I am a member of several underwater photography groups on Facebook.  My Facebook feed is filled with beautiful shots of coral reefs, reef life, petite macro subjects and occasionally whales and sharks.  I see so many shots on an average day that I tend to skim through them quickly in the interest of time.

Once in a while, a shot stands out.  I mean really stands out and makes me pause.  This is one such shot.

Hanging with Sofia, photo by Jonathan Sunnex

Hanging with Sofia, photo by Jonathan Sunnex

Jonathan Sunnex, aka Johnny Deep, is a Bahama-based world-champion freediver and photographer who captured this haunting image of his student, and fellow world-champion freediver, Sofia Gomez Uribe in the Dean’s Blue Hole at Long Island, Bahamas.

It wasn’t difficult to determine why I was so captivated and inspired by this photo.  As a scuba diver, my visits to the underwater world are made possible by large steel cylinders filled with a mixture of breathing gasses.  For Jonathan and Sofia, they need only their well-honed skills, their knowledge and training and a spirit of determination.  In the photo, Sofia hangs over a 663 ft deep (202 m) saltwater sinkhole after taking only one breath, and yet her composure is the picture of grace.

If you are interested in learning to free dive, you can find a list of Jonathan’s freediving courses here.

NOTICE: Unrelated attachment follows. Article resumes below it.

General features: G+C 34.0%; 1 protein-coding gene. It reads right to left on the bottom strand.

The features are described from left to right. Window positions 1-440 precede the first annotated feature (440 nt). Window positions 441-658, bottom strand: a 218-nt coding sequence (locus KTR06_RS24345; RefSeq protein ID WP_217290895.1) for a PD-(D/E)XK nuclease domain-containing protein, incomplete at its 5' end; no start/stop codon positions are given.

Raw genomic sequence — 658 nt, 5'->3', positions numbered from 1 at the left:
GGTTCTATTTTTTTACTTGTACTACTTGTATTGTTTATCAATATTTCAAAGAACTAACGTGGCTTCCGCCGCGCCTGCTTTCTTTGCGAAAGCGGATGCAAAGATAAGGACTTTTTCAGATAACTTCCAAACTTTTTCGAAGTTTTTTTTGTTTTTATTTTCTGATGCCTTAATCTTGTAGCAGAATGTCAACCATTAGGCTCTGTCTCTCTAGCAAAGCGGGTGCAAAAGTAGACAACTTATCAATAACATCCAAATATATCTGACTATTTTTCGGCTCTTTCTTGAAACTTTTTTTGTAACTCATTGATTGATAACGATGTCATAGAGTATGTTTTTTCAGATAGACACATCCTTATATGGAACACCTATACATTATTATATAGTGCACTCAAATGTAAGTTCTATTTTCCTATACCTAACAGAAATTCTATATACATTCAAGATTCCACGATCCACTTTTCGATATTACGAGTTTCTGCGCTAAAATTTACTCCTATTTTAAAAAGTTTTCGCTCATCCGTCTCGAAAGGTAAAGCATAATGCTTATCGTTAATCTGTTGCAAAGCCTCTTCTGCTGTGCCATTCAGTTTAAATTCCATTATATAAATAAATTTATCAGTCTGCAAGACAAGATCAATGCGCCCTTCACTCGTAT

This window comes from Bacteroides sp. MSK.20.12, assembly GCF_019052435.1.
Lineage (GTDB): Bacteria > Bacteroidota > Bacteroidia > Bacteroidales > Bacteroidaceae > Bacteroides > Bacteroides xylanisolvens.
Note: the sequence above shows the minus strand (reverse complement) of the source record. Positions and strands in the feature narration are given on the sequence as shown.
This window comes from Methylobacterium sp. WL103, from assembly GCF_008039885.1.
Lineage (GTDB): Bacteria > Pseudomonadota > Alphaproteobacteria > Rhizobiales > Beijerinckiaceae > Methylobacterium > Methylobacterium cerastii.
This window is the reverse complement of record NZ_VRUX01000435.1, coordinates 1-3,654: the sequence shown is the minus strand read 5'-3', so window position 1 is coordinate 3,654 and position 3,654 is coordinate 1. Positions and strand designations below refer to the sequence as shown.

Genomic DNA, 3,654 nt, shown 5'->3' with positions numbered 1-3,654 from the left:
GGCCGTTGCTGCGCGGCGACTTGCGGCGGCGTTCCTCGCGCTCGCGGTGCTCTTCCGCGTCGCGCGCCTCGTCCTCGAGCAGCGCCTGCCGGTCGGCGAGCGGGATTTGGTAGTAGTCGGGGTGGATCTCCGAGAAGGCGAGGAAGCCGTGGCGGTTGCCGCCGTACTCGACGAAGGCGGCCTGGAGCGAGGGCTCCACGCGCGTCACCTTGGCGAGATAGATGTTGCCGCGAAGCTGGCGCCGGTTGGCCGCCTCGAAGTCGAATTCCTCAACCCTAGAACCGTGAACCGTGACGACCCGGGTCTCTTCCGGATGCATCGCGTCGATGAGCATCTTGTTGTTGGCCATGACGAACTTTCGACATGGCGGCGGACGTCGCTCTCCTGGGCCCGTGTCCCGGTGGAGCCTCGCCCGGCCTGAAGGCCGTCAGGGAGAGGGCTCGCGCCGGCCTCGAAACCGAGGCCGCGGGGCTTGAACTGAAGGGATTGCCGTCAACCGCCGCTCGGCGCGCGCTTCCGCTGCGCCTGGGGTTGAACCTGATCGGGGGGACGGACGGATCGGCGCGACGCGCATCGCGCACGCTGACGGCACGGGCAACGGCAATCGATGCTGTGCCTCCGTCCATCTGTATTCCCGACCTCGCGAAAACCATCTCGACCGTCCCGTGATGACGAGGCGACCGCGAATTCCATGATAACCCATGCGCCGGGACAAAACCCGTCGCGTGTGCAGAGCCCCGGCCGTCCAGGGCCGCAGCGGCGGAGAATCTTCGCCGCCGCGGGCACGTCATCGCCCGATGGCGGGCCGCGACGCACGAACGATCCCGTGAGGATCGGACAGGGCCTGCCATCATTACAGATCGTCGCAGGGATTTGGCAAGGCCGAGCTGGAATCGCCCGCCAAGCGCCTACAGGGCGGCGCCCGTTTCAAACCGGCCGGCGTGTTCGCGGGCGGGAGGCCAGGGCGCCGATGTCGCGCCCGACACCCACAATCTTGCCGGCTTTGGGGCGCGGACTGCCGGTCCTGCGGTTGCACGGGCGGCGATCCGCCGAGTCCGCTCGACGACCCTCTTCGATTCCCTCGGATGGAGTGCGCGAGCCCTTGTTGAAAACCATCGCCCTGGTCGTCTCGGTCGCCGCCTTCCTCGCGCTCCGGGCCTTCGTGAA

Jul 312015
 

I have a lot of fish portraits that I’ve been meaning to post.  Steve has been very busy photographing the small things (blennies, gobies and other small creatures).  And me, I’ve had to put my camera aside for a while due to hand surgery.  It’s tough – I can’t lie.  Since the surgery, I’ve been on a few dives with no camera, and it feels so strange.  I suddenly have all of this “free time” underwater.   And what do I do with my hands?  Fold them neatly I suppose.

So this…

Me with Camera

Turned into this…

Me with "Free Time", hands folded neatly

Me with “Free Time”, hands folded neatly

Now for the fish shots.

Barred Hamlet, Something Special

Barred Hamlet, Something Special

Sharpnose Pufferfish, Bari Reef

Juvenile Slender Filefish, Bari Reef

Longlure Frogfish, Yellow Submarine

Longlure Frogfish, Yellow Submarine

Juvenile French Angelfish, Yellow Submarine

Juvenile French Angelfish, Yellow Submarine

Shorthead Blenny, Something Special

Shorthead Blenny, Something Special

For other avid underwater photographers, have you had to put down your camera due to injury?  How did it feel? Did you still dive?